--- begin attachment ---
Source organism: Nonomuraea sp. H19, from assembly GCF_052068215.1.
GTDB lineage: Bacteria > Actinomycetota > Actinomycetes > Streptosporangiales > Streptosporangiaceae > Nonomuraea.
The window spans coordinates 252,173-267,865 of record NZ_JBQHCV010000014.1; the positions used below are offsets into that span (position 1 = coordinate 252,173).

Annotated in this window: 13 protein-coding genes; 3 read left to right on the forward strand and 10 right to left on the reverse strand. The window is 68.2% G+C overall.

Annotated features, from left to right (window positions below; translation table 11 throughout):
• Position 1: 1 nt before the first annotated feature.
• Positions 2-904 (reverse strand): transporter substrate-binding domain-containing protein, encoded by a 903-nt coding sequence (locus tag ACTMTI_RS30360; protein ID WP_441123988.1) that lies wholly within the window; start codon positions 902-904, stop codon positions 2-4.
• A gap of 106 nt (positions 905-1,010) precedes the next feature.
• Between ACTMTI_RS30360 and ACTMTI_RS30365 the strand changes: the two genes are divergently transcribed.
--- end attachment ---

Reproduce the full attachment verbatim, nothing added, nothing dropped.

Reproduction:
Source organism: Nonomuraea sp. H19, from assembly GCF_052068215.1.
GTDB lineage: Bacteria > Actinomycetota > Actinomycetes > Streptosporangiales > Streptosporangiaceae > Nonomuraea.
The window spans coordinates 252,173-267,865 of record NZ_JBQHCV010000014.1; the positions used below are offsets into that span (position 1 = coordinate 252,173).

Annotated in this window: 13 protein-coding genes; 3 read left to right on the forward strand and 10 right to left on the reverse strand. The window is 68.2% G+C overall.

Annotated features, from left to right (window positions below; translation table 11 throughout):
• Position 1: 1 nt before the first annotated feature.
• Positions 2-904 (reverse strand): transporter substrate-binding domain-containing protein, encoded by a 903-nt coding sequence (locus tag ACTMTI_RS30360; protein ID WP_441123988.1) that lies wholly within the window; start codon positions 902-904, stop codon positions 2-4.
• A gap of 106 nt (positions 905-1,010) precedes the next feature.
• Between ACTMTI_RS30360 and ACTMTI_RS30365 the strand changes: the two genes are divergently transcribed.